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OPINION: 10 reasons to keep your cat indoors

Published on

George Mathewson

Last week The Journal revealed how City Hall has received more than 1,000 calls this year from residents cheesed off about domestic animals, especially cats, running at large.

Here are 10 reasons why you, dear cat owner, should keep Tinkerbelle indoors:

1 – Your neighbours: They don’t like it. Even the most tolerant does not want to step in your cat’s calling card, smell its spray on the basement windows, or see their own indoor animals go berserk when Blackie pussyfoots by the window.

2 – Disease: When your cat runs loose it can come in contact with feral cats, many of which carry respiratory infections, distemper and feline AIDS. Think the odds of encounter are low? A Sarnia organization called Cat Chance has trapped, neutered and released more than 2,000 feral cats the past two years.

3 – Cars: Even the wiliest veterans meet their match crossing the road and suffer excruciating pain, debilitating injuries or worse.

4 – Hitchhikers: Ticks are now common in Sarnia. Not to mention intestinal worms, ringworm and fleas. When kitty picks up parasites and brings them home they can infect your family and are often difficult to eradicate.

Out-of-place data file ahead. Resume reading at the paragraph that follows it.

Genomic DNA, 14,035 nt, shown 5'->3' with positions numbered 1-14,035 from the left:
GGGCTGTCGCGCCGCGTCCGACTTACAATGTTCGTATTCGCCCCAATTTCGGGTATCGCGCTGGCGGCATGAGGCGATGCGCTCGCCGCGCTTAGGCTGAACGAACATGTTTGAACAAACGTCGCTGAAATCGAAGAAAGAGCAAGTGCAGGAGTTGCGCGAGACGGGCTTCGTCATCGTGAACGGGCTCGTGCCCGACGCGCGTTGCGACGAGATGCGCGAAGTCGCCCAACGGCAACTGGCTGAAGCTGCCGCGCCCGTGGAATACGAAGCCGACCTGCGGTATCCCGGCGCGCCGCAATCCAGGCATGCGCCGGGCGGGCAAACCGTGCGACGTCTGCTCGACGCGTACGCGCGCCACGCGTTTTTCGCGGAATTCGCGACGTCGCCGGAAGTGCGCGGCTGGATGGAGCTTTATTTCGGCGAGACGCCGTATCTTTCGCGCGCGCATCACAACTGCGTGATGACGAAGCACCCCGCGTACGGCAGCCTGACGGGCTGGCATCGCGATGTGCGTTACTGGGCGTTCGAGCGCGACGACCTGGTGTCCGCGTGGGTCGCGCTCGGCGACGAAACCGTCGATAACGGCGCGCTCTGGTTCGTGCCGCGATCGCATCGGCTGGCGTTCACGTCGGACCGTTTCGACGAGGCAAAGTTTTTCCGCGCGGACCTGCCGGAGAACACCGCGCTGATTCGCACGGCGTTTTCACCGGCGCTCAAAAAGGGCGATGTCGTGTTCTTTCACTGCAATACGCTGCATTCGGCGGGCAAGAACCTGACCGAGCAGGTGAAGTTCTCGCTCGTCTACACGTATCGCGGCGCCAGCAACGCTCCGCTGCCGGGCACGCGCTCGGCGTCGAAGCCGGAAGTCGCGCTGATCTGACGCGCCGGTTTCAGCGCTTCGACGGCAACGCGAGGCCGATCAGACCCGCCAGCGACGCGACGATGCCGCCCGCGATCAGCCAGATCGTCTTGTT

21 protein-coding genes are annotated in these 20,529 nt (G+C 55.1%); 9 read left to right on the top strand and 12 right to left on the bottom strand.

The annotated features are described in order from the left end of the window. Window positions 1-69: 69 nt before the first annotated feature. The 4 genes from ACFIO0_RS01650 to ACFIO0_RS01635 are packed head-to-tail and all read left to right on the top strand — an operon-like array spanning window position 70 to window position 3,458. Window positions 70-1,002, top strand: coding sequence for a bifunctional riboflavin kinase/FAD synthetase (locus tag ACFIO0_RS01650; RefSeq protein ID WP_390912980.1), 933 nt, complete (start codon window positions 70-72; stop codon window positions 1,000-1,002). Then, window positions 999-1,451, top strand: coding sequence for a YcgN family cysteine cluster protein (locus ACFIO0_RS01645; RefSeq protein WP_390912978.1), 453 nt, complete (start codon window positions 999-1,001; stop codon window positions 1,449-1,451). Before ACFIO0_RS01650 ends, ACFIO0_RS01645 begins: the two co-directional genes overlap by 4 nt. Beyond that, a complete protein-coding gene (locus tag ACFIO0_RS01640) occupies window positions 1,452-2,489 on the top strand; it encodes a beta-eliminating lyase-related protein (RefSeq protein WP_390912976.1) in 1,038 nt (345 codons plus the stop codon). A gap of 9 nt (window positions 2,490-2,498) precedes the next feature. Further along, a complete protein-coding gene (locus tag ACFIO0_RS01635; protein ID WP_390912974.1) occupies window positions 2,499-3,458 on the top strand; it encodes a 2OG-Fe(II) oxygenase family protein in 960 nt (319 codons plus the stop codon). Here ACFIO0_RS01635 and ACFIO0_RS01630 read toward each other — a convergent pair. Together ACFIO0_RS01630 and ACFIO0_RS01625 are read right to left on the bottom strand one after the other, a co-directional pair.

5 – Predators: Sarnia’s cat population dipped after coyotes moved in, especially around Canatara Park and along the city’s nature trails. Cats may be good hunters but they also get preyed upon.

7 – Pregnancy: Your cat. Their cat. It’s irresponsible.

6 – Poison: Cats come home suffering mysterious ailments. Vehicle antifreeze is toxic but sweet tasting to pets. They can also be exposed to rodent poisons or eat a mouse that’s ingested poisonous bait.

8 – Cruelty: Don’t think it happens? Three words: Joe the Cat. The Sarnia and District Humane Society says animal cruelty has surged lately. Sadly, there are unhinged people out there who trap cats and abuse them in the name of “sport.”

9 – Nature: If all of the above risks still haven’t swayed you, maybe your cat’s depressing impact on urban wildlife will. The average outdoor house cat kills between 10 and 12 birds a year, according to the director of wildlife research at Environment Canada. The federal agency estimates domestic and feral cats killed an almost incomprehensible 196 million birds in Canada last year.

10 –It’s against the law: Under Sarnia’s pet bylaw anyone has the right to capture and turn in your cat once it leaves your property. If you love your pet as much as you think you do, you will pay dearly to get it back.

Please, dear cat owner, before you send me hate mail understand this. I like cats. We have two of our own, Tasha and Louie.

But they live their safe and pampered lives indoors, where they belong.




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